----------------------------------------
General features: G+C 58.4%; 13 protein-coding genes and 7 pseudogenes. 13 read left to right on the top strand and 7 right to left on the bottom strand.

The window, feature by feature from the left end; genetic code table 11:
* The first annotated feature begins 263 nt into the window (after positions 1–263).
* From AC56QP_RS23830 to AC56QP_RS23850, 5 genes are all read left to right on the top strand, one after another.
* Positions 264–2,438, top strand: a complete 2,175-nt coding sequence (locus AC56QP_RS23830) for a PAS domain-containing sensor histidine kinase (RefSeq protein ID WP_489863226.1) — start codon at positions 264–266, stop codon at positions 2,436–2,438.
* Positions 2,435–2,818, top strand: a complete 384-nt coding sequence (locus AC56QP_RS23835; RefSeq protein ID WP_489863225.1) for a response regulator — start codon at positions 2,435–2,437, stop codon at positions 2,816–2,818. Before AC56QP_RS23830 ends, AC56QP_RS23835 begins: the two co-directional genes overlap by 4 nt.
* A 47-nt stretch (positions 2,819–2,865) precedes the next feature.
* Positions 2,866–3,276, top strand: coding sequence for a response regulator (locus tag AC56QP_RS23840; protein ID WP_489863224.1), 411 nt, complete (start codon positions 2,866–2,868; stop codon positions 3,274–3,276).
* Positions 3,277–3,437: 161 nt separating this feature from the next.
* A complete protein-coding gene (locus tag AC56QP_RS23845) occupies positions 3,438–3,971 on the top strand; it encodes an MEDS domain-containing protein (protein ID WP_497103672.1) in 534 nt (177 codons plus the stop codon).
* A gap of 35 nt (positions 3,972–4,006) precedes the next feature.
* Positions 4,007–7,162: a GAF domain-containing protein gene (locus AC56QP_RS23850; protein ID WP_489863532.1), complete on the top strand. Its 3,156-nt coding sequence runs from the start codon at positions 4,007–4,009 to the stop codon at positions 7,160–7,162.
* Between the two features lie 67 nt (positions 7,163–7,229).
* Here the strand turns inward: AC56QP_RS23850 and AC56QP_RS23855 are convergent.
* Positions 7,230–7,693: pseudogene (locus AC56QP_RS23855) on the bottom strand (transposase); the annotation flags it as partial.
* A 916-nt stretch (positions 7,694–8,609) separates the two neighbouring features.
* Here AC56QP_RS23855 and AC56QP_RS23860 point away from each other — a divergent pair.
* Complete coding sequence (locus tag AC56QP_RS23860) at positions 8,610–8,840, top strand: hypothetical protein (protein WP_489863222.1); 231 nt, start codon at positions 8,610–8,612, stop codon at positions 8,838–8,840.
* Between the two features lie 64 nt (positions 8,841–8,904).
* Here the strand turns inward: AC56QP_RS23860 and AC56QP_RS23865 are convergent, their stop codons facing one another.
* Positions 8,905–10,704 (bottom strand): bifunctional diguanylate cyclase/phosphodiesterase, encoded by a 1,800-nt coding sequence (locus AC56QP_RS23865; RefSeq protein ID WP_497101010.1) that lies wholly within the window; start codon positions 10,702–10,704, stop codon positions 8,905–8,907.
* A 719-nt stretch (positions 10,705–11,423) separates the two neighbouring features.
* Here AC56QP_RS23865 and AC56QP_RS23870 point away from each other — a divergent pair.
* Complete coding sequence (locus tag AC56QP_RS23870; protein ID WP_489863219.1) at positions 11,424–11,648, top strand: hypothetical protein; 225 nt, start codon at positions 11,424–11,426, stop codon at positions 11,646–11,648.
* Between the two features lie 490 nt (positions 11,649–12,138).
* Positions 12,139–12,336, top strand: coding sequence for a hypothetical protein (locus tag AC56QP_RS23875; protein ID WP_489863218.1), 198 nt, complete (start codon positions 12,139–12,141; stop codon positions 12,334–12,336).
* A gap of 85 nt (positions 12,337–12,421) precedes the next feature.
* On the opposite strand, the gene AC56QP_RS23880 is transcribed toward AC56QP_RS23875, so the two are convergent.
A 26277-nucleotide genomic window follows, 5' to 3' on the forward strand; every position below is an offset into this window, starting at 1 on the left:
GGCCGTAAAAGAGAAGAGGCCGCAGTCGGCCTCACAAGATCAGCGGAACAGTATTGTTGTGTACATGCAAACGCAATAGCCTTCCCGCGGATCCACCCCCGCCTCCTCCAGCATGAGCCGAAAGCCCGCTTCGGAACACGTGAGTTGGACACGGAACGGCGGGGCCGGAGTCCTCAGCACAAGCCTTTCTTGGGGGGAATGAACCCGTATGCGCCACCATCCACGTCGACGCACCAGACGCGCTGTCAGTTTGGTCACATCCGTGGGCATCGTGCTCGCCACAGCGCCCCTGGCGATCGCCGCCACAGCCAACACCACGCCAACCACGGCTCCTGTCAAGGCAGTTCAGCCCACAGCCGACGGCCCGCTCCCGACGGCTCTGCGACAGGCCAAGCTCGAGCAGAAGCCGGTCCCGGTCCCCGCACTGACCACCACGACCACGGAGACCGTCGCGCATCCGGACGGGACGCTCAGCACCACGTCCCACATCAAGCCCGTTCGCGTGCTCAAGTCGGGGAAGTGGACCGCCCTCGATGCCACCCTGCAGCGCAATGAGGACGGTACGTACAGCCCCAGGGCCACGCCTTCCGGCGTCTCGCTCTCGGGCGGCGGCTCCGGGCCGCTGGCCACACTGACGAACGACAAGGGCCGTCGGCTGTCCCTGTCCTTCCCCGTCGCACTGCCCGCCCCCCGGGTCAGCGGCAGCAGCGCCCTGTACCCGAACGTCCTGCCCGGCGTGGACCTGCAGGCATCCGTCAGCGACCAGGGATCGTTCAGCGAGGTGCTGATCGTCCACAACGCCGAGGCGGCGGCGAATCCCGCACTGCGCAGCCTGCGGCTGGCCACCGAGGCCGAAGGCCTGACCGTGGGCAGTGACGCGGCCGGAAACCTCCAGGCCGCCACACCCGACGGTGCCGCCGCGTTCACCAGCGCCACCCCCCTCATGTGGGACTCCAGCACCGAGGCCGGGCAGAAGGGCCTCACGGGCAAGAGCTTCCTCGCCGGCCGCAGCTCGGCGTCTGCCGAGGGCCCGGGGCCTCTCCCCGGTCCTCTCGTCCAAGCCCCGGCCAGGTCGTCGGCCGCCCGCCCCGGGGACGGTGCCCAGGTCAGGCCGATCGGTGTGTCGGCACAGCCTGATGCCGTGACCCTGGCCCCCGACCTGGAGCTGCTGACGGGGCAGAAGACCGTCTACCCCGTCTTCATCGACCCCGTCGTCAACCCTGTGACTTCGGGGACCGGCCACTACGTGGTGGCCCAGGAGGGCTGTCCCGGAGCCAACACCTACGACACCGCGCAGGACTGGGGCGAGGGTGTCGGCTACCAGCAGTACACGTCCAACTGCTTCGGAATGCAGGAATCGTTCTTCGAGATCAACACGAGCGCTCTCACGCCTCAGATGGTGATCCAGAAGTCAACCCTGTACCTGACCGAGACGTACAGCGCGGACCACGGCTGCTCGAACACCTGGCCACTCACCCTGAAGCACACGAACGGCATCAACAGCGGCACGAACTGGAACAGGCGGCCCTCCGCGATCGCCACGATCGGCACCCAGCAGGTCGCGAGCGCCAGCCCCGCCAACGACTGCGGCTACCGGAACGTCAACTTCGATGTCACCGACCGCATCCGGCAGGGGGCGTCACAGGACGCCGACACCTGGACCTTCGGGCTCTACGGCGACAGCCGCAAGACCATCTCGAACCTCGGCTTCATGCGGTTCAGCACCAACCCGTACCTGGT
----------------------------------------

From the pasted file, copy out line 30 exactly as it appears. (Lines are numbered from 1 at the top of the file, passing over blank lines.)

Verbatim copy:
GGCCGTAAAAGAGAAGAGGCCGCAGTCGGCCTCACAAGATCAGCGGAACAGTATTGTTGTGTACATGCAAACGCAATAGCCTTCCCGCGGATCCACCCCCGCCTCCTCCAGCATGAGCCGAAAGCCCGCTTCGGAACACGTGAGTTGGACACGGAACGGCGGGGCCGGAGTCCTCAGCACAAGCCTTTCTTGGGGGGAATGAACCCGTATGCGCCACCATCCACGTCGACGCACCAGACGCGCTGTCAGTTTGGTCACATCCGTGGGCATCGTGCTCGCCACAGCGCCCCTGGCGATCGCCGCCACAGCCAACACCACGCCAACCACGGCTCCTGTCAAGGCAGTTCAGCCCACAGCCGACGGCCCGCTCCCGACGGCTCTGCGACAGGCCAAGCTCGAGCAGAAGCCGGTCCCGGTCCCCGCACTGACCACCACGACCACGGAGACCGTCGCGCATCCGGACGGGACGCTCAGCACCACGTCCCACATCAAGCCCGTTCGCGTGCTCAAGTCGGGGAAGTGGACCGCCCTCGATGCCACCCTGCAGCGCAATGAGGACGGTACGTACAGCCCCAGGGCCACGCCTTCCGGCGTCTCGCTCTCGGGCGGCGGCTCCGGGCCGCTGGCCACACTGACGAACGACAAGGGCCGTCGGCTGTCCCTGTCCTTCCCCGTCGCACTGCCCGCCCCCCGGGTCAGCGGCAGCAGCGCCCTGTACCCGAACGTCCTGCCCGGCGTGGACCTGCAGGCATCCGTCAGCGACCAGGGATCGTTCAGCGAGGTGCTGATCGTCCACAACGCCGAGGCGGCGGCGAATCCCGCACTGCGCAGCCTGCGGCTGGCCACCGAGGCCGAAGGCCTGACCGTGGGCAGTGACGCGGCCGGAAACCTCCAGGCCGCCACACCCGACGGTGCCGCCGCGTTCACCAGCGCCACCCCCCTCATGTGGGACTCCAGCACCGAGGCCGGGCAGAAGGGCCTCACGGGCAAGAGCTTCCTCGCCGGCCGCAGCTCGGCGTCTGCCGAGGGCCCGGGGCCTCTCCCCGGTCCTCTCGTCCAAGCCCCGGCCAGGTCGTCGGCCGCCCGCCCCGGGGACGGTGCCCAGGTCAGGCCGATCGGTGTGTCGGCACAGCCTGATGCCGTGACCCTGGCCCCCGACCTGGAGCTGCTGACGGGGCAGAAGACCGTCTACCCCGTCTTCATCGACCCCGTCGTCAACCCTGTGACTTCGGGGACCGGCCACTACGTGGTGGCCCAGGAGGGCTGTCCCGGAGCCAACACCTACGACACCGCGCAGGACTGGGGCGAGGGTGTCGGCTACCAGCAGTACACGTCCAACTGCTTCGGAATGCAGGAATCGTTCTTCGAGATCAACACGAGCGCTCTCACGCCTCAGATGGTGATCCAGAAGTCAACCCTGTACCTGACCGAGACGTACAGCGCGGACCACGGCTGCTCGAACACCTGGCCACTCACCCTGAAGCACACGAACGGCATCAACAGCGGCACGAACTGGAACAGGCGGCCCTCCGCGATCGCCACGATCGGCACCCAGCAGGTCGCGAGCGCCAGCCCCGCCAACGACTGCGGCTACCGGAACGTCAACTTCGATGTCACCGACCGCATCCGGCAGGGGGCGTCACAGGACGCCGACACCTGGACCTTCGGGCTCTACGGCGACAGCCGCAAGACCATCTCGAACCTCGGCTTCATGCGGTTCAGCACCAACCCGTACCTGGT